Outlining and Creating the Backbone for Your Resume

Whether you’re new to the job search game or you’ve been in it for so long you could be considered a professional job seeker, chances are you’ve seen dozens of resume templates, guidelines, things to avoid and things to add. You may not need to tweak your resume, but it may be the thing holding you back from landing an interview for that huge career change you’re so desperately wanting.

Before you write out your resume, or rewrite it, outline what information you need to put on there so that you don’t miss anything. The outline will serve as the backbone for your resume. It will help you lay everything out correctly while giving you a structure and template to work from. Write out which sections you want on your resume. Contact information, experience, education, relevant skills, awards and certifications are common resume sections worth mentioning, but only if you have relevant information to put in each. For example, if you never attended college, don’t put an education section on your resume.

After you’ve written out which sections you want on your resume, start writing down the information, gathering the dates for the information and selecting what you want or don’t want your potential interviewer to see (Tip: Never lie about anything on your resume. If there’s something you want to withhold from your first contact at the company, choose wisely what you leave off of your resume).

Once you have everything written out, it’s time to situate the information in a professional, concise manner. Headline your sections with appropriate section titles and create your resume so that it looks great and is easily readable. Your contact information should be somewhere at the top, either center or offset depending on the overall look of your resume. After that, your sections don’t necessarily have a firm order, order them to your liking and highlight the strongest sections.

While creating an outline may seem like a pointless step, it can help you sort out which details you want on your resume and what to leave out. The outline can also help you decide which way to organize your resume. If your resume has been falling flat, it may be worth a shot to create a new outline and rewrite your resume.

Polishing Your Cover Letter

Your cover letter can mean the difference between landing an interview and having your application tossed into a rejection pile. While your resume is an outline of your greatest career accomplishments, experience and skills, the cover letter is your chance to truly introduce yourself to your potential interviewer. You can expand on your resume while highlighting your ability to communicate effectively through written word.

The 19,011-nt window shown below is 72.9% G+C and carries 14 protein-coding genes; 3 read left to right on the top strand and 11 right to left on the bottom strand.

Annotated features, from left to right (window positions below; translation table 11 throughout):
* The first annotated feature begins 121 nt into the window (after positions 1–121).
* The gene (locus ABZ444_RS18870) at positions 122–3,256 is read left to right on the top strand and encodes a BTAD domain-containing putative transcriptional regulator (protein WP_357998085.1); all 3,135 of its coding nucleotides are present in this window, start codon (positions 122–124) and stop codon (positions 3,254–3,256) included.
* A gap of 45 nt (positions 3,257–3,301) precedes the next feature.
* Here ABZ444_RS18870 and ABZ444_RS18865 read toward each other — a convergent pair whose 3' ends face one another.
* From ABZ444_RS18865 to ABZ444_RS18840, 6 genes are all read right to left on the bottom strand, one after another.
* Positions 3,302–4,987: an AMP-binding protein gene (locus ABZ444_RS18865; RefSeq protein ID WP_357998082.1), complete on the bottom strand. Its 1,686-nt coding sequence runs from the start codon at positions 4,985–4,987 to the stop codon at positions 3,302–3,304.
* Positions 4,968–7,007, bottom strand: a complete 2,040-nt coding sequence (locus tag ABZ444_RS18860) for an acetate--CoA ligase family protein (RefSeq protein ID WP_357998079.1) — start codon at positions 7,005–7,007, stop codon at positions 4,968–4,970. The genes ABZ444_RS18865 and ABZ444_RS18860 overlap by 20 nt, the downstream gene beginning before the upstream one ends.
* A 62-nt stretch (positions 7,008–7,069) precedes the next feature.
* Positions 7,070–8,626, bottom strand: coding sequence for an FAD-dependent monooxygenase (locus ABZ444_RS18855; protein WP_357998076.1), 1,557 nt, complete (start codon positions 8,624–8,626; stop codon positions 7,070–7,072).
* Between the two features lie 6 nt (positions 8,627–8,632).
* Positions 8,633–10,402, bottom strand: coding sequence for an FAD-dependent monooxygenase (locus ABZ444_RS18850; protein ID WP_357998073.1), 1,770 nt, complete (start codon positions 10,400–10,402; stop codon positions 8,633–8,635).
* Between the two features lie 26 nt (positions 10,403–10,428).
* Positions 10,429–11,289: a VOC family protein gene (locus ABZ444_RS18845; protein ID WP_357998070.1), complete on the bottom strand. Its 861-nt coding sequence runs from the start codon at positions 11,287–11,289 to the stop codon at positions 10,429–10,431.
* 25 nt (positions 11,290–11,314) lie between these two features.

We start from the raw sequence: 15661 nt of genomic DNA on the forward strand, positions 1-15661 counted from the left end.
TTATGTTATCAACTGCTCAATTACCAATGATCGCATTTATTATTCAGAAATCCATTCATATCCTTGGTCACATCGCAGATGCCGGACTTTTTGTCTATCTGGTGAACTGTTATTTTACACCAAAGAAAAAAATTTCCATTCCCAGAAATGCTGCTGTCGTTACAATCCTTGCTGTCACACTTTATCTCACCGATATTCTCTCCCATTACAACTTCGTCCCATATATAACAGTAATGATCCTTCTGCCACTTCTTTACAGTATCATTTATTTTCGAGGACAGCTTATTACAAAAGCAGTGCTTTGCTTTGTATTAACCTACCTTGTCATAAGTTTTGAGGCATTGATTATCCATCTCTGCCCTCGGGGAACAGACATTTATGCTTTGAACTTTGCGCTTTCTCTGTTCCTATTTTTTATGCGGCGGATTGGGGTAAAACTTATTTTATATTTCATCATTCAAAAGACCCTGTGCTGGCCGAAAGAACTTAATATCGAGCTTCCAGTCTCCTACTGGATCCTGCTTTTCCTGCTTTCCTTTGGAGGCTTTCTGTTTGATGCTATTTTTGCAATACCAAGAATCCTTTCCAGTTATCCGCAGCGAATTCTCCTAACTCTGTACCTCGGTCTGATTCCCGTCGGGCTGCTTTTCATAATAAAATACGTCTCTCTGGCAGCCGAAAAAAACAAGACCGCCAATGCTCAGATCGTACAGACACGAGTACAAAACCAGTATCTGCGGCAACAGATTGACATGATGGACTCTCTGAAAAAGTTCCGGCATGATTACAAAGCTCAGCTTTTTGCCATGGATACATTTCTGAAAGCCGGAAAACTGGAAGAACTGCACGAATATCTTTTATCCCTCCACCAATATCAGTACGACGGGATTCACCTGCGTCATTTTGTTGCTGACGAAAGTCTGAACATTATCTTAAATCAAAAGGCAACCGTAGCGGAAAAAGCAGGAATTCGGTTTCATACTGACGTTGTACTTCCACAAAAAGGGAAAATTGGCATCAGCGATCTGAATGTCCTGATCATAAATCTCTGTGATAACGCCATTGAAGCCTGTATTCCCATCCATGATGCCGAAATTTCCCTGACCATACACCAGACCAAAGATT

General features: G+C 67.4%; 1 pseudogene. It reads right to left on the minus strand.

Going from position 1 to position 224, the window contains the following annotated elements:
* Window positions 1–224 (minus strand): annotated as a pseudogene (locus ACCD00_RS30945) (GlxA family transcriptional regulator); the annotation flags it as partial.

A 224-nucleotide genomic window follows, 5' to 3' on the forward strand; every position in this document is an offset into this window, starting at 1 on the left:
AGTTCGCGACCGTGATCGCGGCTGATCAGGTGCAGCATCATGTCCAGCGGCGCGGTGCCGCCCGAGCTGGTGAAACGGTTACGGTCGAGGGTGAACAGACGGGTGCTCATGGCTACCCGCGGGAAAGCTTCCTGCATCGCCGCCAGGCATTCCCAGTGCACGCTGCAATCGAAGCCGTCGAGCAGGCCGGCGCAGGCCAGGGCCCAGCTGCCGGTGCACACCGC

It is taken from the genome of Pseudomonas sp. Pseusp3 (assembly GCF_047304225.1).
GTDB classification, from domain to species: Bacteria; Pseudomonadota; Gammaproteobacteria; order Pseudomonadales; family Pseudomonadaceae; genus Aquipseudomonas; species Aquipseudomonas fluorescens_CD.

Like your resume, one of the easiest mistakes to avoid is spelling errors. Nothing turns off potential employers more — especially during the application stage — than gross spelling or grammatical errors.

While there are many spell-checkers online, even in common word-processing programs, beware that they won’t catch common spelling confusions such as transposing letters or homonyms. Advanced spelling/grammar checkers can help you out, but you’ll still need a dedicated eye to catch where you put “hear” instead of “here,” “fate” instead of “feat” and so on. Having another person read it over can help, as well, so call up that one friend who happens to be particularly skilled in the writing department.

Your cover letter should be professional-yet-personal, business-yet-casual. Don’t try to be funny and steer away from puns. Your letter should start out with a personal greeting (Tip: Make a call or research to find out the head of the department or human resources), offer relevant details about the position and introduce you in a professional manner.

Your cover letter shouldn’t just spell out your resume in paragraph format, it should, ideally, explain your resume and add to it. This is your opportunity to shine, so to speak, so do so. Explain any training you’ve gone through or special achievements. Like your resume, your cover letter is a tool in helping to sell yourself to your potential employer.

After you’ve written your cover letter, go over it with a fine-toothed comb. After you’ve read it, read it again. After that, have someone close to you read it and ask them for their honest opinion on your writing, mistakes and content. The cover letter needs to make an impact and is not an accessory to your resume, but a complementing partner to it.

5 Ways to Impress Employers at the Top of Your Resume

This post was written by Laura Smith-Proulx and was originally seen on CareerRocketeer.


Ever leafed through stacks of resumes, looking for critical skills or words to catch your eye? Ever sat at a job interview and wondered why the company representative seemed lost going through your work history?